After homecoming last fall, Bacow began combing through university police reports on Monday mornings to determine whom he would summon to his office. There was the young woman found passed out at the base of Alumnae Hall at 3:30 in the morning. And the student who was nearly hit by a car as he stumbled drunk onto College Avenue, among scores of other alcohol-related incidents.

“I would read the reports and say, ‘What kind of student would do this?’ We love them. It’s too painful to lose one of them, and I’m worried that we will,’’ said Bacow, tears welling during a recent interview.

Bacow would know. He was a professor at MIT in 1997 when freshman Scott Krueger died after a fraternity hazing known as “Animal House Night’’ during which he and others drank beer and hard liquor while singing fraternity songs. Krueger passed out, was left in his basement room, and choked on his own vomit.

Bacow, who was appointed MIT chancellor in 1998 and who helped reform campus policies as a result of Krueger’s death, refers to the tragedy during his private meetings with Tufts students.

“I remember attending a meeting with Scott’s parents who said the proudest day of their lives was when they dropped Scott off at MIT as a freshman, and now they’re coming back to take him home in a box,’’ said Bacow, whose own sons are 30 and 28.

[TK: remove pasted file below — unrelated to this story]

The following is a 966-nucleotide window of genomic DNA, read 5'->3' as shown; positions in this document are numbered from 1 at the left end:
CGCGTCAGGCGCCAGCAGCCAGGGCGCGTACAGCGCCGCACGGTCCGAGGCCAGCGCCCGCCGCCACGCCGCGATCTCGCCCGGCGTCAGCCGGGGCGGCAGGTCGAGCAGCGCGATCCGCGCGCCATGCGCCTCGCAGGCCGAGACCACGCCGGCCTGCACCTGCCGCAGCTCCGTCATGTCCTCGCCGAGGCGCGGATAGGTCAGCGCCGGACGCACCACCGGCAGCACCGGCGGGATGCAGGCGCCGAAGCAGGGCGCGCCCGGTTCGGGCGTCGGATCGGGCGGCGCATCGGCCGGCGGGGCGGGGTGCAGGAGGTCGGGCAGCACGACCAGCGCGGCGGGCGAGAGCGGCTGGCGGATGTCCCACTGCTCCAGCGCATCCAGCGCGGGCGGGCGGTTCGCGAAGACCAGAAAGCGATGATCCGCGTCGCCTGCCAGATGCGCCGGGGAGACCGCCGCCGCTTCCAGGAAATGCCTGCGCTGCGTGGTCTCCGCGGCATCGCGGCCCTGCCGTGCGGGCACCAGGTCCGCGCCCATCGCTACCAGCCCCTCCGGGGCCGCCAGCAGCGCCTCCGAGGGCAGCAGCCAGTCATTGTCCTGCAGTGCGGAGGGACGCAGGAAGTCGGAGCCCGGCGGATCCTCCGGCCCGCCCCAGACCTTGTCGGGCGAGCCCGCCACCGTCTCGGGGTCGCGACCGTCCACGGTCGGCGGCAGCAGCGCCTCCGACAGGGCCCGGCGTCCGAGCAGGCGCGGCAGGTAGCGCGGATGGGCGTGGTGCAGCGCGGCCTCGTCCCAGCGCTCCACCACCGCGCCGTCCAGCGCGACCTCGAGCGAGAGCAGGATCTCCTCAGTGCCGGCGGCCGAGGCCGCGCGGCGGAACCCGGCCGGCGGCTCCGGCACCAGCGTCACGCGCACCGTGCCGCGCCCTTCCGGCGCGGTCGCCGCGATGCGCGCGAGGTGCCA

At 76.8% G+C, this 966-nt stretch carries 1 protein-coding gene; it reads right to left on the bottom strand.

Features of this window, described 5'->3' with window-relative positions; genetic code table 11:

Bacow begins the meetings by telling the students to relax. He invites them to sit on his yellow couch. He sits across from them in an armchair.

“Nice to see you again,’’ Bacow said he told the student who had passed out on his lawn. “We’ve met before, but you wouldn’t remember it.’’

He proceeds to read them the police report and asks about the circumstances that led them to end up in the hospital.

“Inevitably, they tell me that they were not drinking alone. Inevitably, they are mortified. Inevitably, they tell me they didn’t realize how much they had to drink,’’ Bacow said.

“I know you can change,’’ he tells the students. “Everybody makes mistakes. The challenge in life is to make new ones.’’

Then he makes them look him in the eye and promise two things: to never end up in his office again for drinking and to keep an eye on their friends’ drinking habits.

“In the end, the only thing that will change student behavior is cultural change brought about by students,’’ said Bacow, adding that parents have been supportive of his intervention.

But telling friends not to drink to excess is tough, uncomfortable, and perhaps even unrealistic, said one sophomore who met with Bacow after he was hospitalized just before finals last month.

“It’s difficult to go to your friends who haven’t had this severe of an issue with alcohol and say, ‘You know what, you should probably not be drinking this much,’ ’’ said the 19 year old, who agreed to be interviewed on the condition that his name not be published. “They don’t see it through the eyes of somebody who’s been hospitalized. They’ve done this every weekend for the past year, and it hasn’t been an issue for them.’’